Tour’s Books Blog

April 27, 2011

Four Short Reviews: Assorted Genres – Paranormals, Mystery, Thrillers

Some new, or at least recent releases, in various genres.

  • Title: Tangled Threads
  • Author:  Jennifer Estep
  • Type:  Paranormal UF/alternate reality
  • Genre:  Female assassin helps others while she gets ready to avenge her family
  • Sub-genre:  Magic is alive and well in Ashland
  • My Grade: C+ to B-  (3.5*)
  • Rating:  PG-13
  • Length and price:  Novel – about 90,000+ $7.99
  • Where Available:  Available at most bookstores
  • FTC Disclosure:  purchased from online bookstore

Tangled Threads is the fourth installment of the Elemental Assassin series was not up to the standards of the first three books, but was still a good read.  Gin Blanco continues on her road to avenge the murders of her mother and older sister by Ashland’s doyenne of crime, Mab Malone.   In Venom, her younger sister whom she had long believed dead because of her lashing out with her magic, returns to Ashland a police detective.  She has no idea Gin is her sister, but she suspects she might just be the notorious Spider.

Since killing Elliot Slater, one of Mab’s top men, to keep him from killing her sister, Detective Bria Coolidge, Gin’s been on a mission.  She’s been killing off Mab’s men, slowly working her way up and letting Mab know she’s coming.  Mab’s been on her own mission – to kill Gin – or more correctly, the Spider.  Gin and her foster brother sit waiting and watching a dwarf off loading a drug shipment for Mab.  It looks like and easy kill.  Too easy.  Something feels wrong – and thanks to her patience sees another assassin, LaFleur, in action. Elektra La Fleur might be an assassin, but unlike Gin, she doesn’t use weapons, she uses magic and enjoys killing.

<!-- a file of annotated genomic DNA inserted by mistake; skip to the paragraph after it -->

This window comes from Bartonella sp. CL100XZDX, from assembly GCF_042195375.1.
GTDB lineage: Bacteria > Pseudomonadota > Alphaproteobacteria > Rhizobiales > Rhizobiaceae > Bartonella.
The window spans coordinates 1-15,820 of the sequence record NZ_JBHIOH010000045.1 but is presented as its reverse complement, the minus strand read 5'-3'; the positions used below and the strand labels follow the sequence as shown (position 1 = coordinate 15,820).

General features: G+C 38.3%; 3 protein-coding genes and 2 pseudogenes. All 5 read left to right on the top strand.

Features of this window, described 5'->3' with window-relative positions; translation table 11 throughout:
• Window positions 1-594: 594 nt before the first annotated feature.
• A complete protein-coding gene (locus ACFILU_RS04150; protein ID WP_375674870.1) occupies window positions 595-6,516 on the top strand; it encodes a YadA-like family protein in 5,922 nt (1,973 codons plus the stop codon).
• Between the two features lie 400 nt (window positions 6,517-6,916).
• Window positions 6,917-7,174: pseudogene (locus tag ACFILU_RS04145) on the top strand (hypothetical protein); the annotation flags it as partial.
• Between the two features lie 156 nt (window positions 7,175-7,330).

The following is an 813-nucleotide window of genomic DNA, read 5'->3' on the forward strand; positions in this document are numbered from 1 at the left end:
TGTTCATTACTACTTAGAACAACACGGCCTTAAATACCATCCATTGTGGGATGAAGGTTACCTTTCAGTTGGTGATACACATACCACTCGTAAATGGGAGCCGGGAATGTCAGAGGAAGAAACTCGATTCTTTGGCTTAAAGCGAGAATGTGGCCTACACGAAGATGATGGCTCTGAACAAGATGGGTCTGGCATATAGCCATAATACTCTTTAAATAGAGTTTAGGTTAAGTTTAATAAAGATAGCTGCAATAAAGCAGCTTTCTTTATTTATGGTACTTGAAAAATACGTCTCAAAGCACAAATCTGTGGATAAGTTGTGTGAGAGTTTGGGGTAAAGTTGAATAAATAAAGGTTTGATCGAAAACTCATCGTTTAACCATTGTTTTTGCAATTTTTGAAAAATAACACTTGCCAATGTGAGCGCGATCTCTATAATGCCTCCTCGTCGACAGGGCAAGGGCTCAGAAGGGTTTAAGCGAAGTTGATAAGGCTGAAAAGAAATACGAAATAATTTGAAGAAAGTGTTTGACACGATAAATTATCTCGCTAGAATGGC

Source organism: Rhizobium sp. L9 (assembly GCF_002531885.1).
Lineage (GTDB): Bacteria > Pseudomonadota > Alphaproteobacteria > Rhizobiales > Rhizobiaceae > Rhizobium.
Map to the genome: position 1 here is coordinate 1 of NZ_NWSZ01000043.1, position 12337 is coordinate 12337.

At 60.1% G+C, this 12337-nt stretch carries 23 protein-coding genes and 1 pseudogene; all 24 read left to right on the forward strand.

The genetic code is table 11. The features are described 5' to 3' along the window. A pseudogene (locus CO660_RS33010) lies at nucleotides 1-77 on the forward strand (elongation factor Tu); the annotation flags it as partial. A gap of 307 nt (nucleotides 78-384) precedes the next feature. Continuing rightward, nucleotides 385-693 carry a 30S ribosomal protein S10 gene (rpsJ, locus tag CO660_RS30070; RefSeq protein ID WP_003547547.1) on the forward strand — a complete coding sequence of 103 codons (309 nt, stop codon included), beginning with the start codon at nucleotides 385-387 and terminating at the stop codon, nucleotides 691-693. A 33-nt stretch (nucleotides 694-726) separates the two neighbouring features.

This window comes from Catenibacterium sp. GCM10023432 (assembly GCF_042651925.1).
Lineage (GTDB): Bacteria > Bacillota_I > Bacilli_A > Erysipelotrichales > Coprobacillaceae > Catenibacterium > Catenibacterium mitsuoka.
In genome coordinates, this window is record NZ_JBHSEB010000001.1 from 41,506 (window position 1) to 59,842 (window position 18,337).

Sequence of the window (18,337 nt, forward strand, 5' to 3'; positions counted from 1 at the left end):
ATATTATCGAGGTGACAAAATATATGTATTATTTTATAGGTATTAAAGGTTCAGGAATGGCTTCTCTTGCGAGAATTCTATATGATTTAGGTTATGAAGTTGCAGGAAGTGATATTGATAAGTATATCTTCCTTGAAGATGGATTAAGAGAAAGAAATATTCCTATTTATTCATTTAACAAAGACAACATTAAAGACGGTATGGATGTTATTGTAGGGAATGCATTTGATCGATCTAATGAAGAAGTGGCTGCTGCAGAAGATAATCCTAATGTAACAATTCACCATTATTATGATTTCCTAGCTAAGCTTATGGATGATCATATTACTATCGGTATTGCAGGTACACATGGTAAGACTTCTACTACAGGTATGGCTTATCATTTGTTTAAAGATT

Things aren’t what they seem and once again, when the tipster is a man with a kidnapped daughter that was blackmailed into giving out the info in a effort to lure the Spider into a trap. Gin tries to save an innocent child from Mab’s plans, find a way to tell her sister who she is, and stay alive long enough to kill LaFleur so she can get to Mab – the woman responsible for killing her mother, older sister and torturing her when she was just 13.

Like all series, this book follows Ms Estep’s formula, but does so with verve. Unfortunately, is has the feeling of having been written in haste – too many redundancies, not enough new material – or even new phrases, and like too many books these days, unpolished. That got old fast. Yes, we get she’s the deadly assassin Spider, no need to beat the reader over the head with it 100 times in the book. Tight editing would have helped. A few proofreading errors, but that seems par for the course today.